This method of power level adjustment insures that the balanced modulator is always operated at a point Where its gain and control characteristics are closely defined since the nonlinear relationship between the balanced modulator gain and its biasing voltage might otherwise permit unstable operation of the system if an a=ppropriate nominal operating point which is defined by the meter M were not consistently established. The balanced modulator is in fact an amplifier having a grid bias which is varied in accordance with the signal generated by the pickup i8 during normal operation thus causing a corresponding variation in gain. The amplitude control unit under these conditions now functions as a constant gain amplifier and the oscillator as the signal source drives the specimen since, as previously mentioned, the control amplifier as is set to a zero gainso as not to produce any variation in the biasing voltage being fed to the modulator 50.

The next step toward self-excitation oi the system is obtained by introducing a suitable amount of a self-generated controlling signal. This is accomplished by reducing the bias voltage from the voltage supply unit 36 to a zero value and replacing it with an equal bias voltage by allowing the necessary amount of signal to pass through the control amplifier '35 which at this time will be receiving a signal from the pick" up line filter. It should be noted that the control amplifier 35 is labeled as also being a rectifier inasmuch as it converts the A. C. signal from the pickup line filter into a controlling D. C. bias voltage. At this stage of operation the amplitude level and gain of the entire system is still the same although now it is generating its own control signal, i. .e.., via the control amplifier 3% and the voltage supply unit 34 to the balanced modulator 30.

Self-excitation can then be obtained by divorcing the system from its oscillator excitation. It will be noted that up :to this point the mixerfader 42 had been set so asto :pass only the oscillator signal so that no signal from the pick-up linefilter along the path of the arrows is passed beyond the mixer-iader. .Since sel-f -excitationis obtained by divorcing'the system from its oscillator excitation it is necessary that thesignal from the pickup line filter and the oscillator signal be matched in phase and magnitude .so that .a subsequent substitution of excitation signals can be made Without variation inrspecimen vibration. This is accomplished by adjusting the phase shifter 58 and the pickup amplifier 52 so that an .in-phase and equal magnitude presentation is obtained on the oscilloscope thus indicating that the pickup and oscillator signals are matched.

The oscilloscope is a conventional unit having its vertical and horizontal amplifiers of identical phase response over .the frequency range of the equipment.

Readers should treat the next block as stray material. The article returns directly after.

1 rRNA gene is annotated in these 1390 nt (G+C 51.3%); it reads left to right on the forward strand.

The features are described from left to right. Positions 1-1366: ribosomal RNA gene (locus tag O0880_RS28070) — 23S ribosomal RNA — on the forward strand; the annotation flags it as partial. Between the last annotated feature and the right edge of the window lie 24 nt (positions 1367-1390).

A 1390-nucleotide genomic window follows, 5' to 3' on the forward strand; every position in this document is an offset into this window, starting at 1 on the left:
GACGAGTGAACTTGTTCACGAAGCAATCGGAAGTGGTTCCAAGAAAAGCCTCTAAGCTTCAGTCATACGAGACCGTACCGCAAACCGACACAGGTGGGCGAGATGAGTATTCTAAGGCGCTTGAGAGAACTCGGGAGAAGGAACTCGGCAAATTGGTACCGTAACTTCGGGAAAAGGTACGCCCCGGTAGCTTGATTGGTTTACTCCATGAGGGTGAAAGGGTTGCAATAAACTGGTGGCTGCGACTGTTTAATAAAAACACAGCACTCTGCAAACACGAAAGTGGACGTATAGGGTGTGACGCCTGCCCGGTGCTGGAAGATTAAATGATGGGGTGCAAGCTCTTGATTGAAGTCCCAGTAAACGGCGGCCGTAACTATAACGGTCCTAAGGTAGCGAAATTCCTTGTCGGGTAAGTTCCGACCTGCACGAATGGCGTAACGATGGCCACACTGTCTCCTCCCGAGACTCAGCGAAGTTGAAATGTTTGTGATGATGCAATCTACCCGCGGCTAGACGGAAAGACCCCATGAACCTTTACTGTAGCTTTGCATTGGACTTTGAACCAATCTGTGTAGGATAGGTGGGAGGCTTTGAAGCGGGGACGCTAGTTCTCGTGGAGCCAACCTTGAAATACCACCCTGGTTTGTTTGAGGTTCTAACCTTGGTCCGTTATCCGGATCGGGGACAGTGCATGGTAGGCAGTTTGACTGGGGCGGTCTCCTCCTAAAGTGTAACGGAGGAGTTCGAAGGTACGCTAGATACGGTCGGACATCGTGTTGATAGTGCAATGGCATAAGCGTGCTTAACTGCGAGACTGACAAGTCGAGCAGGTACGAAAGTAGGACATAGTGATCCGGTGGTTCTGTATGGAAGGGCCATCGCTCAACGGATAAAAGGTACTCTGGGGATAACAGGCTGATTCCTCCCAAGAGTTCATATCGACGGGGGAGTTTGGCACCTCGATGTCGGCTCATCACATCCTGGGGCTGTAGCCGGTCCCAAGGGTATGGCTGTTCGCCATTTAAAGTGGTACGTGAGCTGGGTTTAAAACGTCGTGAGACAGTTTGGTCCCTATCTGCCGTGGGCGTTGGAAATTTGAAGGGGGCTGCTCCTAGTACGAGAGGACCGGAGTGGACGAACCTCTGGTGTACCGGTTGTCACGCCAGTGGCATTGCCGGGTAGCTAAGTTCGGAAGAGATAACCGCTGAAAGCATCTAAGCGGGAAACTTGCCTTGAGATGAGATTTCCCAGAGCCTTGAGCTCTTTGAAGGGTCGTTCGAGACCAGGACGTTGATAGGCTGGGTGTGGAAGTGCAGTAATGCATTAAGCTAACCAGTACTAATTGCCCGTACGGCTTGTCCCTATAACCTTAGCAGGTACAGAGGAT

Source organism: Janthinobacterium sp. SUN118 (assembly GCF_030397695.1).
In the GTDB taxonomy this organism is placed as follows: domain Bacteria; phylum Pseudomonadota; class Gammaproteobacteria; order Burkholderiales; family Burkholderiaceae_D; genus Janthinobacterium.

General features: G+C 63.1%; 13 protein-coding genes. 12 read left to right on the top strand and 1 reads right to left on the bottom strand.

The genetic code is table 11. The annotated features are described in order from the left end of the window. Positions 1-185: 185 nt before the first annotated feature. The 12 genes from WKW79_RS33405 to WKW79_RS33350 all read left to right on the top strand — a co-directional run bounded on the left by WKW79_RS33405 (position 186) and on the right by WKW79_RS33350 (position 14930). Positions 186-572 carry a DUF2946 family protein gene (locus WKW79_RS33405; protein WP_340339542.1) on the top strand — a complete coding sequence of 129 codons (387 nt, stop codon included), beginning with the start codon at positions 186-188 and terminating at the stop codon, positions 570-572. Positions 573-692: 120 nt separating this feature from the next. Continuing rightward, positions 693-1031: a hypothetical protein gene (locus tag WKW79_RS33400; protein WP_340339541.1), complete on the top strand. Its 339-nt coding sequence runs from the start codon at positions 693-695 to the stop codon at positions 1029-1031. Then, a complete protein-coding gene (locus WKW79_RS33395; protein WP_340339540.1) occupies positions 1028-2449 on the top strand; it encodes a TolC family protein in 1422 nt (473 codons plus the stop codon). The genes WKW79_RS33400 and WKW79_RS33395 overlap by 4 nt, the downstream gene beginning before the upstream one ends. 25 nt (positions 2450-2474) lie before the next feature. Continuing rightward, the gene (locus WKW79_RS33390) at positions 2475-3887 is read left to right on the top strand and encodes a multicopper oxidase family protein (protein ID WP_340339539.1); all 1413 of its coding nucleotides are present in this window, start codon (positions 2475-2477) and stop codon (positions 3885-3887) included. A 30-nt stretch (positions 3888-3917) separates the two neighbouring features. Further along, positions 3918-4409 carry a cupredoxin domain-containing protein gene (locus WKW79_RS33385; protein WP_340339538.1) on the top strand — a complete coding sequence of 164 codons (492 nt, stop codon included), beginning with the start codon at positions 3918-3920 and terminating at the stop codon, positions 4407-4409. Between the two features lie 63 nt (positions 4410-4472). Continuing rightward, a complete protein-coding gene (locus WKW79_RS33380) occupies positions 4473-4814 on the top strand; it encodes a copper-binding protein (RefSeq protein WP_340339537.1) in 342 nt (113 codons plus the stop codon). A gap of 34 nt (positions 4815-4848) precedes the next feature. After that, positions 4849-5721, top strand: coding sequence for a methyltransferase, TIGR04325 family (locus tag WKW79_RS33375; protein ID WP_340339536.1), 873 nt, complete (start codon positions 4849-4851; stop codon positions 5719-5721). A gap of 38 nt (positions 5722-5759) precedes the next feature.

The vmixer-fader is capable of smoothly interchanging, one for the other, two signals of the same frequency phase and magnitude in such a manner that'its output is constant during the mixing operation. Hence, the pickup. signal readily substituted for the oscillator signal in the system As seen in Fig. 2 the .rnixer-fader unit is a double triode amplifier having .a-icommen plate load and .a gain of about one. it has two input connections, one from the pickup amplifier and the other from the oscillator. The amount of signal from each channel which is presented to the mixer is controlled jointly by using a linear, dual, potentiometer. If the fractional amount of movement of control .55 .is denoted by on, then the signal presented to grid 51 or the mixer llLEA and the signal presented to .grid 52 is (lu) EB .as can be seen in Fig. 2. Thus, in

one extreme position of the control only EA 1 appears in the output and in the other extreme position, only EB appears, while proportionate parts appear for intermediate potentiometer control positions.

When running self -excited the control amplifier .36 is operatedat a suitable gain thus providing, via the voltage supply unit 34, a controlling bias voltage (proportional to the pickup linesignal) to the balanced modulator which because of its inverse gain characteristics makes possible a stabilized and controlled specimen amplitude. The degree of correction for a given change in the system, i. e., the control sensitivity, is influenced by the series combination of the control amplifier 3S; and the bucking voltage supply unit 34. As previously mentioned, the voltage supply unit 3% has a small negative range and a positive range of any desirable magnitude, for example, a positive range up to one hundred volts. The polarity mentioned here is by example only since all that is necessary is that the voltage supply unit 3d opposes the D. C. bias generated by the control amplifier and since the normal operating bias voltage required for the balanced modulator is relatively small a large bucking voltage from the supply unit 35 demands a slightly larger controlling bias voltage from the amplifier In effect the resultant controlling bias applied to the balanced modulator might be the difference between two relatively large voltages of similar magnitude one being the stable bucking voltage of the unit 33 and the other the control bias which fundamentally varies with the specimen amplitude. With a differential signal of this type a high sensitivity of control can be realized.